Manassero Opens Up About His Return To The Big Time

This week Matteo Manassero said farewell to the Challenge Tour after playing his way back onto the DP World Tour. The Italian lost his card in 2018 but, given his profile and previous wins, he still managed 18 starts on the main tour the following season.

Then he would make just a solitary cut and earn less than €7,000 from a game in which he had earned more than €1.5m in his successful seasons. In this week's Player Blog he opened up about his struggles after a season where he has won twice, in Denmark and on home soil, on the Challenge Tour.

"The toughest period was when I stepped away from golf in 2019 for a few months. I literally couldn’t play anymore. Golf had become too heavy on me. That was a tough realisation. I had always played golf in a free and joyful way but I knew I had to rebuild myself. Part of that was playing some events on the Alps Tour. At the time I felt that was where I needed to be to restructure my game," explained the 30-year-old.

"I couldn't restructure everything while playing at the top of European golf. It wasn’t realistic to expect that while competing at the Italian Open or the PGA Championship at Wentworth, tournaments that mean so much to me. I needed to go down the levels and really have time to build my game up again and to have consistency and trust in my approach, not something that would come every now and then. That was always the idea, at least.

"While it was mentally challenging, I knew I didn’t want to give up on those feelings I had created before. I also had people that allowed me to keep on working and gave me enthusiasm to work. It took time and I guess I had good resilience."

Manassero now works with former Ryder Cup player Soren Hansen and the Dane has overseen some overall improvements while Manassero's wife, Francesca, has been on the bag for the two wins.

"I wouldn't say there is anything specific technically that has made me improve. I have been more consistent tee to green this year, although I had a few weeks where I didn't feel good at all. My putting has also improved a lot. I think that enabled my game to be under less stress and obviously made me capitalise on the chances that I had in the two tournaments that I ended up winning.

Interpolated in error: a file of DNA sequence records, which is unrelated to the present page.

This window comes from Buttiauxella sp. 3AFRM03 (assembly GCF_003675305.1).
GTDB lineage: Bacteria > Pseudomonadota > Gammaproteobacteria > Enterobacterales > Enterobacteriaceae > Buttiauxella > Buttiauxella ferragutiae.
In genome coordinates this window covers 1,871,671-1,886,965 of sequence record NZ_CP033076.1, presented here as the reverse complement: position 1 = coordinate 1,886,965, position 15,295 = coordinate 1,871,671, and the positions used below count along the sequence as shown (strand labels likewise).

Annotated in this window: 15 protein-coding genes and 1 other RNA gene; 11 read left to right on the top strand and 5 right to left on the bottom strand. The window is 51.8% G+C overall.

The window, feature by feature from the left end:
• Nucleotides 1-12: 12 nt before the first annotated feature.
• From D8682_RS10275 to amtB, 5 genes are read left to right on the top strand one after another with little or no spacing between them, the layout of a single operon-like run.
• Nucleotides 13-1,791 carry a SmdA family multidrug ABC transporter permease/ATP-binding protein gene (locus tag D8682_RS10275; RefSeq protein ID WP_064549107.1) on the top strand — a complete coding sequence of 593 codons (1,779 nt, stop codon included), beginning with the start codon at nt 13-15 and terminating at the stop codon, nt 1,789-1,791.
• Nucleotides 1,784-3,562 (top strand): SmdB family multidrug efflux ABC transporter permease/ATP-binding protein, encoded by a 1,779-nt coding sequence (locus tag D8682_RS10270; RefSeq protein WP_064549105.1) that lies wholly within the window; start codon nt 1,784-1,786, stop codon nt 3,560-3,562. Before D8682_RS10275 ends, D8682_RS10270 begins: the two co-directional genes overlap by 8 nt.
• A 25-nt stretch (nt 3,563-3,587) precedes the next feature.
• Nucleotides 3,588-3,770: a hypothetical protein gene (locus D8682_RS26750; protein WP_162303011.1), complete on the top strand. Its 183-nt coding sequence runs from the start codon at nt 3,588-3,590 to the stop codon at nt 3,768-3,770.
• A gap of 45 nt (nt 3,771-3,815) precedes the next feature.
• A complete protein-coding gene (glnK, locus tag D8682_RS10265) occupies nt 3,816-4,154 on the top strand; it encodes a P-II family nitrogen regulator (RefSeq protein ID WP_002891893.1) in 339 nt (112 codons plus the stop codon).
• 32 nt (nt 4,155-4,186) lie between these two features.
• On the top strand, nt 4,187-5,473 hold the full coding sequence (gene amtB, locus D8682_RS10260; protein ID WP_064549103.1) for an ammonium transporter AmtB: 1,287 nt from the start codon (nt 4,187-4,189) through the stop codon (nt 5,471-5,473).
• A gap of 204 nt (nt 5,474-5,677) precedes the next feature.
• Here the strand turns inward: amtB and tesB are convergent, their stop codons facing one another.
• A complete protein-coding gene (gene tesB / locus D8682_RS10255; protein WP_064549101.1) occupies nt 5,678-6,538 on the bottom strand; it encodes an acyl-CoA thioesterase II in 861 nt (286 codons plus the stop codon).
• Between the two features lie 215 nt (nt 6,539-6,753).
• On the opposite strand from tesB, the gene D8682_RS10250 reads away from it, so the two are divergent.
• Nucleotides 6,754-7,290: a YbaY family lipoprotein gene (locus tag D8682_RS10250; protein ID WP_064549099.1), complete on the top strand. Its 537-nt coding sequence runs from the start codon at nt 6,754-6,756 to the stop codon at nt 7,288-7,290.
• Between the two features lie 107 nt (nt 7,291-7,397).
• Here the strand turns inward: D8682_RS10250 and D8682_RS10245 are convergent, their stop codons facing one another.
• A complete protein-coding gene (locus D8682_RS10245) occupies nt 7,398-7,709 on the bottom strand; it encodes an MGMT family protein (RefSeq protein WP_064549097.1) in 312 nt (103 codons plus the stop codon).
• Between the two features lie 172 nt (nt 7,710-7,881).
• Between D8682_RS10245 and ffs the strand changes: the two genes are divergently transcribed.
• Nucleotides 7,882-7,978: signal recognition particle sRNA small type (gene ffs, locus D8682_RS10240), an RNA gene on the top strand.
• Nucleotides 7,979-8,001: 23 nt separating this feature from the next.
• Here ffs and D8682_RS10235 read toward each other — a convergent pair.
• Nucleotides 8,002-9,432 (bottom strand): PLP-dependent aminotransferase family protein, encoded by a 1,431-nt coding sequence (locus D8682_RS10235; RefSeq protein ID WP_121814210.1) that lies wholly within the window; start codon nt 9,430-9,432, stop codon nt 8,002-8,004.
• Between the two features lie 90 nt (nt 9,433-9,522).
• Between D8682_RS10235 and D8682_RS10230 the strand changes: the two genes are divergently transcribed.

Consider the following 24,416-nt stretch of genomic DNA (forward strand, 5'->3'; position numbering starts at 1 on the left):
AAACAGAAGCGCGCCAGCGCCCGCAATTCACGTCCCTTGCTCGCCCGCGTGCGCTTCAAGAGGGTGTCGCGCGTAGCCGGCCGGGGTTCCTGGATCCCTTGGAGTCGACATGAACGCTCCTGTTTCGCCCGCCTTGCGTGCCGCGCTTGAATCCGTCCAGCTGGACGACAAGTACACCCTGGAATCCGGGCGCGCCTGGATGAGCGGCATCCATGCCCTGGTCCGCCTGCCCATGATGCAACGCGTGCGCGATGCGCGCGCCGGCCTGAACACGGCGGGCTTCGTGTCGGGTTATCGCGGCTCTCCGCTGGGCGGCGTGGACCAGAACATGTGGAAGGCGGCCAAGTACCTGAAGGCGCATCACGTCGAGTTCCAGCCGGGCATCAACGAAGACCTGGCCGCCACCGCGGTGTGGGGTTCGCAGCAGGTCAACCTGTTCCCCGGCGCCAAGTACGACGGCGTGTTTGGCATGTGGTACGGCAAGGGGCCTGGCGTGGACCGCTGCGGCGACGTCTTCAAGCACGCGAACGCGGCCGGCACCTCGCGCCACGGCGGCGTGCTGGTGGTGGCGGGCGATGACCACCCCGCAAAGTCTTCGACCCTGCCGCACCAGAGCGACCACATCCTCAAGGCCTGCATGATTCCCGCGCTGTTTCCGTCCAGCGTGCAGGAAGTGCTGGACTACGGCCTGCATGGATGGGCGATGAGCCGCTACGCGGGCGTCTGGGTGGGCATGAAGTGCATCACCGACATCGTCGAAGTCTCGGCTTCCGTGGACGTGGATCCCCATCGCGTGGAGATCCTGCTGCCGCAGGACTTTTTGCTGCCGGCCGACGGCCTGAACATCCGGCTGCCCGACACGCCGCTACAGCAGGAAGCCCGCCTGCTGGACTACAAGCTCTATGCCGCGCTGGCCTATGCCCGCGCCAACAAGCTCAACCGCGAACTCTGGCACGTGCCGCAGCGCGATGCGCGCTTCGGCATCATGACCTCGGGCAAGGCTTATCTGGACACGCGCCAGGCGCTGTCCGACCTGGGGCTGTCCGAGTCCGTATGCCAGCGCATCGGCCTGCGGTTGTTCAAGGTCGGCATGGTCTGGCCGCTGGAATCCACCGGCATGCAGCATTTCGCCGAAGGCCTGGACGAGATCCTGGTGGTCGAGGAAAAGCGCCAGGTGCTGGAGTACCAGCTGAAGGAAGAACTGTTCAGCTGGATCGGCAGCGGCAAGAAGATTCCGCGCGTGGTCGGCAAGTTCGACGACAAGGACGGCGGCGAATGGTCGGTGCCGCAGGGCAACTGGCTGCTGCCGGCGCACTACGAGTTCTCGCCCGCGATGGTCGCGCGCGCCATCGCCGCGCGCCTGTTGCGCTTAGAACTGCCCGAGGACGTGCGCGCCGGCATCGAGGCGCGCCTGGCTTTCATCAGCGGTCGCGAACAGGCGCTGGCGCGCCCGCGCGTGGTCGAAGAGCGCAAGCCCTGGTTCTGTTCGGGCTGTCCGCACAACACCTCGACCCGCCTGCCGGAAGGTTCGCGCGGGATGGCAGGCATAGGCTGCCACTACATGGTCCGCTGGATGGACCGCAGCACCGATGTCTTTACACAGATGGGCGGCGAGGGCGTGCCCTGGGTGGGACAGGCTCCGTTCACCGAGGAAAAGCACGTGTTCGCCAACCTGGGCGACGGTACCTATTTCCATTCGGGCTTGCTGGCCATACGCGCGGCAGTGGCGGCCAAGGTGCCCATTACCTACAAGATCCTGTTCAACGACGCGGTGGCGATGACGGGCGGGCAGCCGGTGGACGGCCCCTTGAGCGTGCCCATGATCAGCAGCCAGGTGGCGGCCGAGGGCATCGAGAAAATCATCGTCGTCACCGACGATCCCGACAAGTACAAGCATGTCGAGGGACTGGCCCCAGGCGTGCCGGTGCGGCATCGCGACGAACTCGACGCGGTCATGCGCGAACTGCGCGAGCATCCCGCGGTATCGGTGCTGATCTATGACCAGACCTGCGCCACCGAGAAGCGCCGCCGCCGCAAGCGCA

"My wife was my caddie for both of my victories. She was a big help both weeks, putting me in the right frame of mind, offering me the right perspective on the situation and not getting too involved in shot selection. Put simply, she was just there for me. You smile together, you laugh, you talk and there is more to just being extremely intense and focused on the outcome of every shot, which at least for me can become a little bit too much.

"She isn’t going to become a full-time caddie for me. It just wouldn’t be the right balance for us but there are certainly things I have learned that I need from a caddie going forward that I probably wouldn’t have considered before. I’ve realised that having someone alongside me who keeps me in a relaxed mindset is massive for the flow and freedom of my game."

Ten years ago Manassero won the PGA Championship at Wentworth which was his fourth victory. He was inside the top 30 in the world and he seemed set for the Ryder Cup as well as a good bet for the Majors – in 2010 he became the youngest player ever to make the cut at The Masters at just 16 years and 11 months and 22 days.

"I'm a very different person to 10 years ago. I see golf in a different way. Sometimes I don't even remember what I used to do back then. What really is helpful for me right now is the structure I have created, the team I have around me. They are making me perform well right now and they are the ones that are going to be there to try and help me take another step forward and another step forward because it could be never-ending.

"The Matteo that was 18 years old is gone. While it may have appeared I was forever at ease on the course in those early years of success as a professional, that was not the case. I know what it feels being stressed or being afraid about something that could potentially happen on a course. Making progress doesn't come from trying to recreate what I did 10 years ago. So, I think I will enjoy next season in some ways more than I did when I was on the DP World Tour years ago."